Average retail price for self-serve gasoline in Whitehorse before the carbon tax was 109.9. Add that 5.38% calculated above. That’s 116.27. Pretty dang close to where we are now with 119.9 at most stations.

I realize my limited analysis does not include the weighting effects of fuel purchased by truckers in Alberta vs Yukon, but I think it is pretty safe to say that we are seeing an immediate effect on prices at the pump because of the AB carbon tax.

This increase in price will flow through to everything that is trucked up the highway - food, clothing, appliances, building materials, vehicles, luxury items . . . you name it. And, we haven’t yet factored in the proposed Yukon carbon tax. And, we haven’t yet to encounter the planned increases in carbon taxes in future years to meet government targets.

What governments aren’t telling you is that some analysts argue that carbon taxes must be in the range of $200-300 per ton of CO2 to significantly reduce human-generated CO2.

Jim cleaver wrote:
10:08am Thursday January 12, 2017

It all sounds good on paper. Keep in mind that everything that comes into the Yukon will have a fuel surcharge on it. Include air fares in that as well. Prices at local merchants will increase and therefore we pay more. But we can all shop Amazon and avoid that right? It’s a long way off but if we all end up in tiny homes squatting all over and crapping in chemical toilets, not contributing to society, where do we end up? Carbon tax is a “fine”. We are going to fine you for driving to work, heating your house, buying your groceries, clothing, etc. Let’s just be up front about it. Our neighbours south of the border aren’t doing it. China, Russia aren’t doing it. Do we really believe they are going to if we set an example?

Walter wrote:
12:16am Wednesday January 11, 2017

    The Carbon tax is designed to change peoples behaviour regarding the wasteful use of fossil fuels. I believe it will have that effect but it will take some time. Sure we have a small footprint but why shouldn’t we do our share. Your never going to change bigots minds about global warming even if every glacier in the Yukon melted. They will just come up with some bogus story about how GHG is all a hoax.  There was a big 3500 something idling away at the CGC on the weekend for well over an hour with blatant aplomb. The only vehicle doing so that I could see. I believe this violates a no idle bylaw and if so I would further like to see that any City employee be able to issue an idling violation ticket with a witness counter signing. The little bits add up quickly in spite of Con claims. I mean look what they’ve done for the world in all other areas. Polution for profit.

Reality Check wrote:
10:06am Tuesday January 10, 2017

@Whiners, that’s a nice little reality you’ve invented for yourself. Unfortunately for you the truth is that drivers and their gas taxes already fund anything and everything most of which has nothing to do with roads or road maintenance. If all gas taxes were funneled back into the upkeep of roads we’d all be driving on superhighways, but you go ahead and keep sniffing whatever it is that’s giving you such grand delusions.

Hey north_of_60 ... wrote:
10:02am Tuesday January 10, 2017

It’s called the Federal Gas Tax and can only be used for specific projects, not whims. Look it up and educate yourself. And I wasn’t talking about the NDP. I was talking about the cons who are complaining about the tax (hence the “communists in conservative clothing” comment). While comedy might not be my forte, clearly reading comprehension is not yours.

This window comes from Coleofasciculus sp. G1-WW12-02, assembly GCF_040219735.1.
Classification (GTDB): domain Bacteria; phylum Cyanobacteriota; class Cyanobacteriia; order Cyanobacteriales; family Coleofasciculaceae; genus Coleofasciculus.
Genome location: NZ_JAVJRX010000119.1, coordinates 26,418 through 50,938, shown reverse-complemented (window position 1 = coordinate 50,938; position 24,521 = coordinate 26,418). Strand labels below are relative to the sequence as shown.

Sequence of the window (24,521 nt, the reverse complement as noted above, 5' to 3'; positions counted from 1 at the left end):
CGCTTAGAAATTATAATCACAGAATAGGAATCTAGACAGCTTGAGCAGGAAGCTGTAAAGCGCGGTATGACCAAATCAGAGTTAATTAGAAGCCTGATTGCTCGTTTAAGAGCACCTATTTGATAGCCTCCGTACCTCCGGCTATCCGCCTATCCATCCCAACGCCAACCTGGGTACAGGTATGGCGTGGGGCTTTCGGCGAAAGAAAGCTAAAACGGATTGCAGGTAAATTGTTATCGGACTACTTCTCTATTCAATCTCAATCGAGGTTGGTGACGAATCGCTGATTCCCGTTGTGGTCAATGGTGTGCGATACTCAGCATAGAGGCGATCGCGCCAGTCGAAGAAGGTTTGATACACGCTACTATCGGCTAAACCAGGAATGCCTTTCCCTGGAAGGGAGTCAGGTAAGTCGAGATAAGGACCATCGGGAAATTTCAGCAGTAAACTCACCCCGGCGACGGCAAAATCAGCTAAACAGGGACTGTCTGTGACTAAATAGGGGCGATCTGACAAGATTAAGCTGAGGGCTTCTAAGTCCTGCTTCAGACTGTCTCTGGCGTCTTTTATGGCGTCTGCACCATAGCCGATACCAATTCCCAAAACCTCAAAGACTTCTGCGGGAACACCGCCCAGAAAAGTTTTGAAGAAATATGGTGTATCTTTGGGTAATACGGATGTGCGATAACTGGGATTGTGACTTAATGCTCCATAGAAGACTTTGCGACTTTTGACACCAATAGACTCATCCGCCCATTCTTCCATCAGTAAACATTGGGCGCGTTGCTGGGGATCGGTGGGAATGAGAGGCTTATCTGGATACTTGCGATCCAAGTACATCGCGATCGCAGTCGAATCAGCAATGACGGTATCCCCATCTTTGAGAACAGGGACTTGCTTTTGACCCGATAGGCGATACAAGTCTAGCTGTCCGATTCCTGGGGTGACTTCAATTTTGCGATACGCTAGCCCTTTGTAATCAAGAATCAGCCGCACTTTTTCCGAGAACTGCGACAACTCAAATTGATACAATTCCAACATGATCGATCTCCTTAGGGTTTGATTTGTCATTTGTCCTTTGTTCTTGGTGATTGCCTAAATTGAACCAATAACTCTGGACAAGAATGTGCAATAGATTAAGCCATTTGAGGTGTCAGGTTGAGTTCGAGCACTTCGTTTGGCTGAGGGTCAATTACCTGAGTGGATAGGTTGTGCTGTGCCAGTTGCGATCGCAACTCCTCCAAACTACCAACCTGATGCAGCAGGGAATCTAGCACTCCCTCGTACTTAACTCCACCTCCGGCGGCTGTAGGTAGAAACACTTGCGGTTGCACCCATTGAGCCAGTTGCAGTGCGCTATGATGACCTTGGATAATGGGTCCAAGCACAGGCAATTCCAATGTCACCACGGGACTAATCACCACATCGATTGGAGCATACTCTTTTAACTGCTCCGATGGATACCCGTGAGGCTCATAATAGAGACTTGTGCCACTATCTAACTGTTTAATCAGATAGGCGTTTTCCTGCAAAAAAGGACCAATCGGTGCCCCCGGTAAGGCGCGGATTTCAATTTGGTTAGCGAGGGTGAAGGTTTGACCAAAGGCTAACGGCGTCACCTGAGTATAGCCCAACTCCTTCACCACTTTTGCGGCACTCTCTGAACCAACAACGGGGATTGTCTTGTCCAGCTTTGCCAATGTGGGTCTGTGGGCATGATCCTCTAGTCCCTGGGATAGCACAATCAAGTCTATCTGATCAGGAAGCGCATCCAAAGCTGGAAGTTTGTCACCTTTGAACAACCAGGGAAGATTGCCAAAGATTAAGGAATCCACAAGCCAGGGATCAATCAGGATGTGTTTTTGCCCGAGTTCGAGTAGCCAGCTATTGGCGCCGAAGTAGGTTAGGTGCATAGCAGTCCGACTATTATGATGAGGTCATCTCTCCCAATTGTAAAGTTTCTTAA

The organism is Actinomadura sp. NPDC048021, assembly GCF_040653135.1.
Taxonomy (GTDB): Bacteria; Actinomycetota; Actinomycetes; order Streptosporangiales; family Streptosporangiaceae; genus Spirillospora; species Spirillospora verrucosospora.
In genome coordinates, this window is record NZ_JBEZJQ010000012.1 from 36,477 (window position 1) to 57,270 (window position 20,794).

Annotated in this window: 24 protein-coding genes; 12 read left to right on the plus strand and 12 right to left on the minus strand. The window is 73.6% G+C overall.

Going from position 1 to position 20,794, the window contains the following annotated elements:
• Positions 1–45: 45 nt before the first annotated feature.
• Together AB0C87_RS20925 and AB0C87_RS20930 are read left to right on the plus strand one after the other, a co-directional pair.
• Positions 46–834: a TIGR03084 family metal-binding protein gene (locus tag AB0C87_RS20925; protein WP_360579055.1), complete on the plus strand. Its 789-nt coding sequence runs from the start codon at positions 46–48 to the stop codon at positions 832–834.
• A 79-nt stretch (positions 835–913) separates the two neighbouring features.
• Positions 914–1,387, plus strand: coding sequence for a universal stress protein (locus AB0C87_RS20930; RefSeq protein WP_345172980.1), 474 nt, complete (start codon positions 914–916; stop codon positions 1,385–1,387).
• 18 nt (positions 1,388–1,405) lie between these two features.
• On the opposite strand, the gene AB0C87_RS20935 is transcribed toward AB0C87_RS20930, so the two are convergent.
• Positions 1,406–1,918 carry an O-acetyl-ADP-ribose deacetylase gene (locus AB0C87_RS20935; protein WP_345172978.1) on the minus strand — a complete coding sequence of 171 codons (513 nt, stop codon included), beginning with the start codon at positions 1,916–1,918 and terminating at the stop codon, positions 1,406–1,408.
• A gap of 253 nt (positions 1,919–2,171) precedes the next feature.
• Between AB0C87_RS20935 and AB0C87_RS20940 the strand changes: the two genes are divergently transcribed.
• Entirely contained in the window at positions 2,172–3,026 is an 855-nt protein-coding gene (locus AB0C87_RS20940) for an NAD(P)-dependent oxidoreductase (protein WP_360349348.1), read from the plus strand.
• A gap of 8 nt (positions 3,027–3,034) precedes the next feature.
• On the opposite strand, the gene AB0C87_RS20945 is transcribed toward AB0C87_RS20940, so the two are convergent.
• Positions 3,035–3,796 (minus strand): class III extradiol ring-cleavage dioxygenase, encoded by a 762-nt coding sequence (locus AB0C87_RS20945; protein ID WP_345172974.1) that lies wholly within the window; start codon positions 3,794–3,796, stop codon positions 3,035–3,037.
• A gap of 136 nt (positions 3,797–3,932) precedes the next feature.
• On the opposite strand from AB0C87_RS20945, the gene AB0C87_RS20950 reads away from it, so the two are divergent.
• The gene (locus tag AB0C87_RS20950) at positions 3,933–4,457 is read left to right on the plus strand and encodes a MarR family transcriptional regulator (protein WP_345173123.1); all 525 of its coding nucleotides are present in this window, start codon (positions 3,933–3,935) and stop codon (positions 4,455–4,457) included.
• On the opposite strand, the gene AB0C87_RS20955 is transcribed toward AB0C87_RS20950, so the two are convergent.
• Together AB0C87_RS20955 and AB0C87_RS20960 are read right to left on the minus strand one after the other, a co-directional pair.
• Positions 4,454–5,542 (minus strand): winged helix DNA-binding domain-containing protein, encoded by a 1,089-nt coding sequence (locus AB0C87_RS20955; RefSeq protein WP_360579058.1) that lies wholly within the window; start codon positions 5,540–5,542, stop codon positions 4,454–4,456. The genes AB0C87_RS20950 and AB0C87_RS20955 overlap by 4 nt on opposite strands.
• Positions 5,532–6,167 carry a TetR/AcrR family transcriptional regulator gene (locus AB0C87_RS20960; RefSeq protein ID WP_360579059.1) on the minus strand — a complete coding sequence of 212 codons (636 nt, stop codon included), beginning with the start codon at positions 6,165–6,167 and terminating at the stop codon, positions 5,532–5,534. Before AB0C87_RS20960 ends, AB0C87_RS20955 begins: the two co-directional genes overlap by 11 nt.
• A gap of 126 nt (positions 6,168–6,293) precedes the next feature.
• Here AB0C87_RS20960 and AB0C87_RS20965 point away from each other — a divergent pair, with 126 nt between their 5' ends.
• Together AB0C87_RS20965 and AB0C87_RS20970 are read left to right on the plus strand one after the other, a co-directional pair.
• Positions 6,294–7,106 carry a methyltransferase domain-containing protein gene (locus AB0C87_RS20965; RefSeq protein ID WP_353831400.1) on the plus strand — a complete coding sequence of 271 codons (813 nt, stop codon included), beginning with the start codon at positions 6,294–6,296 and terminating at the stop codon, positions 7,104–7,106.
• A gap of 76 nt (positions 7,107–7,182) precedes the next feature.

north_of_60 wrote:
11:31pm Monday January 9, 2017

@
Whiners believes “We have a tax on gas that’s used to fix roads. ”  What a joke.  Parrot a lie often enough and soon you’ll believe it’s true.  They should go learn how our gas taxes are used as slush funds to finance every green-washed whim that catches the government’s attention. 
Describing the NDP as “a bunch of communists in conservative clothing with their hands out” is silliness at it’s best, but don’t give up your day job, comedy is not your forte.

Jonathan Colby wrote:
6:46pm Monday January 9, 2017

For myself, I would ask that you not throw communists into the mix. Pretty sure there’re no new complaints about the economy. It still belongs to the oligarchs and the corporations, instead of the workers.

Whiners wrote:
12:11pm Monday January 9, 2017

It costs money to deal with the effects of carbon emissions. So why shouldn’t the people responsible for creating those emissions pay for it? We have a tax on gas that’s used to fix roads. Why shouldn’t their be a tax on emissions to help pay for incentive programs aimed at energy efficiency and dealing with the effects of climate change?

Instead, we have a bunch of communists in conservative clothing with their hands out, crying about having to pay their share. The government isn’t going to keep bailing you out and many of us are sick of paying more than our share so you can keep acting like carbon pigs. Pull your own weight already because many of us are sick of paying your way as well as our own.

'Tater Tax wrote:
6:30pm Sunday January 8, 2017

Meanwhile ‘lil tater jetted off to the Bahamas for the holidays in the Air Force Challenger jet. In his own words, ‘We all have to do our part to reduce carbon.’

Ptabbe wrote:
8:57pm Saturday January 7, 2017

Maybe Trudeau need to vacation in chine for a month and breath some of tha fresh breeze .let see if he will impose the tax.
He is robbing as all

Jonathan Colby wrote:
10:18pm Friday January 6, 2017

Oh, the price only skyrocketed because of corporate greed? Good to hear! I can put my prepared outrage until the gummint comes to tax me into abject poverty.

north_of_60 wrote:
6:13pm Friday January 6, 2017
north_of_60 wrote:
5:45pm Friday January 6, 2017

Perhaps the TrudoTax won’t increase the price of fuel at the pumps, but it will increase the price of everything transported from southern Canada.

Where are the YP now? wrote:
4:16pm Friday January 6, 2017

I can only assume that the YP will be tweeting this article ASAP?

Bill Fredrick wrote:
3:51pm Friday January 6, 2017

Anyone out there want to buy the Brooklyn Bridge???